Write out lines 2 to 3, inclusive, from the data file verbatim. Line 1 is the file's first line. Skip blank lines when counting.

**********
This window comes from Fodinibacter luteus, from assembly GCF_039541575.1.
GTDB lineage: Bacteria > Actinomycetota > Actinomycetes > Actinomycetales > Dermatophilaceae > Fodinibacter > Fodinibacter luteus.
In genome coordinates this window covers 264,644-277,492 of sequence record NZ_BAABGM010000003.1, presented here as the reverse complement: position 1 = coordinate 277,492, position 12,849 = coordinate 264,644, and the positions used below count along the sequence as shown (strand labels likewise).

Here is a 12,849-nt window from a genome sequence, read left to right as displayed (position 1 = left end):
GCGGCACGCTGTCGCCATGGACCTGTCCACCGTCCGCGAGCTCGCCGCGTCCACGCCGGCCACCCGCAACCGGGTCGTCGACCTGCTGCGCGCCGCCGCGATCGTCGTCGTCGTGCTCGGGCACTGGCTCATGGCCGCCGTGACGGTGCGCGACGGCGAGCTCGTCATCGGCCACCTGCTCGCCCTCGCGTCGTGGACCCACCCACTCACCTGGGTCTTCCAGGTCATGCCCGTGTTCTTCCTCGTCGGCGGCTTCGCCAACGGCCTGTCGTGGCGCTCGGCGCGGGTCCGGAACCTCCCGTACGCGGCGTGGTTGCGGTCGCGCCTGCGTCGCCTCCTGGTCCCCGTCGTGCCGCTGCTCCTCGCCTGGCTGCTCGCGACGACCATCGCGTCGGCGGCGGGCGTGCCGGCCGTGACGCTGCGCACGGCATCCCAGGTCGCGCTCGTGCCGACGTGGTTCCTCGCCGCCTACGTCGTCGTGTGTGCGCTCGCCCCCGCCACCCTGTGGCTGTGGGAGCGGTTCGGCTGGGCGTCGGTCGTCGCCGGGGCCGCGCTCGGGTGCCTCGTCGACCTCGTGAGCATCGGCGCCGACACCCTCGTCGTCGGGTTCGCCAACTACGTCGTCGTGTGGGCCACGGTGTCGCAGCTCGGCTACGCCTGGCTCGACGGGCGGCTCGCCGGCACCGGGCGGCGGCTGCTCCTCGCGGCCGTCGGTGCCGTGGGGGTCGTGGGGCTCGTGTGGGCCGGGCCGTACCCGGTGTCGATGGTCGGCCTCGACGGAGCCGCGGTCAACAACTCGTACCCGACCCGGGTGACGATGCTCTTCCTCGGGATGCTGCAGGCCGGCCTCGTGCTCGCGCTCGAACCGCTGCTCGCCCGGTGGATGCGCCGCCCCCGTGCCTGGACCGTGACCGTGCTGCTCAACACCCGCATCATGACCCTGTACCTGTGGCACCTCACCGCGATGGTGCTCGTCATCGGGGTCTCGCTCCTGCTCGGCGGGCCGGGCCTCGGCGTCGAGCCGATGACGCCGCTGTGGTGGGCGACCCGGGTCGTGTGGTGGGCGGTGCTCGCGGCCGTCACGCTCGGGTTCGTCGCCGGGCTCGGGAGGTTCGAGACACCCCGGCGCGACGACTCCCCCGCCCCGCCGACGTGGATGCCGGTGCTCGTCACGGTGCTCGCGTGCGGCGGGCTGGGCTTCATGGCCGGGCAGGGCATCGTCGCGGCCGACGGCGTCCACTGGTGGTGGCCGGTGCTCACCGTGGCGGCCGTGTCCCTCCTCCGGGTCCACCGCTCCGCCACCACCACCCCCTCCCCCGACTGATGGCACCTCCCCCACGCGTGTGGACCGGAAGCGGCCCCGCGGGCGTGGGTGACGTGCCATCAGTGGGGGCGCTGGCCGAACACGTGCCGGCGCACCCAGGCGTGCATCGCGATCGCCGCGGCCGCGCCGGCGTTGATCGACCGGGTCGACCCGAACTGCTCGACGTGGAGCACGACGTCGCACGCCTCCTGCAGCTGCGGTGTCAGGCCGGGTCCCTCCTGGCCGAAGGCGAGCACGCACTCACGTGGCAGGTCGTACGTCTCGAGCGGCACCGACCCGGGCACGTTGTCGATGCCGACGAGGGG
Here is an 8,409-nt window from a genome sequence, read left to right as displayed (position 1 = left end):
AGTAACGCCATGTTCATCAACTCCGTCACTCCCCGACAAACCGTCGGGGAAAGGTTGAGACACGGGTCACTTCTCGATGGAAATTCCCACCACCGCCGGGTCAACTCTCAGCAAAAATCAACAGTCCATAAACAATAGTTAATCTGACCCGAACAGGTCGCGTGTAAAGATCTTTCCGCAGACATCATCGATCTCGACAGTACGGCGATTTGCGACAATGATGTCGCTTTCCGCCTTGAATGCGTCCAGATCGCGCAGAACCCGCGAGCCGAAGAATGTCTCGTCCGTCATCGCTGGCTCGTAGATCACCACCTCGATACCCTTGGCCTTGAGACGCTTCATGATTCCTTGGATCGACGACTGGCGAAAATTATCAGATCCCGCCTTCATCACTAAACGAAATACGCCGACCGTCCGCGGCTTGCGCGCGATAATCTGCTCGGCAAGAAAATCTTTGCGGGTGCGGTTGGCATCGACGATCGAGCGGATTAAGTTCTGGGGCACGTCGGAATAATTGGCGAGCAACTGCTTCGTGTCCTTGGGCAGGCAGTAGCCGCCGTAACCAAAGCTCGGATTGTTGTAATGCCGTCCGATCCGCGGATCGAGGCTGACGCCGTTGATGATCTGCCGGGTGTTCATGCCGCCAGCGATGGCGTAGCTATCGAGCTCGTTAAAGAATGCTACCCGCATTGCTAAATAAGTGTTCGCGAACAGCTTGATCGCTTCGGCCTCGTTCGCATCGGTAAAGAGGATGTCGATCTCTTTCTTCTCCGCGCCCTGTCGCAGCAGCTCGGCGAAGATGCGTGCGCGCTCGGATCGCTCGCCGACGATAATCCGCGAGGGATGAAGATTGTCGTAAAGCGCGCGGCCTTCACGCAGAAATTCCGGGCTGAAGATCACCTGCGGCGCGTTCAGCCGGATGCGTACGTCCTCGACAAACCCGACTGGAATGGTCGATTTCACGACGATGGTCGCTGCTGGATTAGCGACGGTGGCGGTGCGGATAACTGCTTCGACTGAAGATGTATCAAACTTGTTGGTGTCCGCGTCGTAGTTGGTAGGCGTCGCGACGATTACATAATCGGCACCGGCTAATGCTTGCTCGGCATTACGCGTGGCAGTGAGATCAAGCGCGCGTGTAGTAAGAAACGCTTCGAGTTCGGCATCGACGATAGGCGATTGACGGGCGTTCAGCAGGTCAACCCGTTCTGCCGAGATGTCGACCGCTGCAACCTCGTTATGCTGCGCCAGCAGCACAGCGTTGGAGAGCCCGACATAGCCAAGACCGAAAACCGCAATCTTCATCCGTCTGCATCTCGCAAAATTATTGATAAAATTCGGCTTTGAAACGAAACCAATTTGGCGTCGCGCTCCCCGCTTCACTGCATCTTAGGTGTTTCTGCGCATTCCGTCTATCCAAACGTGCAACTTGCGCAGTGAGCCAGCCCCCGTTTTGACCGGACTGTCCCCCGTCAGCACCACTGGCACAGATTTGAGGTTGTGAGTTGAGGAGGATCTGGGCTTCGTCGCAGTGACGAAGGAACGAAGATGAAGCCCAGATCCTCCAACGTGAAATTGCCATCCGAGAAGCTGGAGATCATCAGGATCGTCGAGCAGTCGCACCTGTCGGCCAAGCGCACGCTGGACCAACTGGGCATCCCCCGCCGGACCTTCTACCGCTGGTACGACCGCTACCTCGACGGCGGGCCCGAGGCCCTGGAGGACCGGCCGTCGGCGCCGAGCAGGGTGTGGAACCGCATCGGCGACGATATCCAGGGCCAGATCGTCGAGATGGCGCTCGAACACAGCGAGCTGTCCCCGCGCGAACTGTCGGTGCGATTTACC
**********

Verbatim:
GTDB lineage: Bacteria > Actinomycetota > Actinomycetes > Actinomycetales > Dermatophilaceae > Fodinibacter > Fodinibacter luteus.
In genome coordinates this window covers 264,644-277,492 of sequence record NZ_BAABGM010000003.1, presented here as the reverse complement: position 1 = coordinate 277,492, position 12,849 = coordinate 264,644, and the positions used below count along the sequence as shown (strand labels likewise).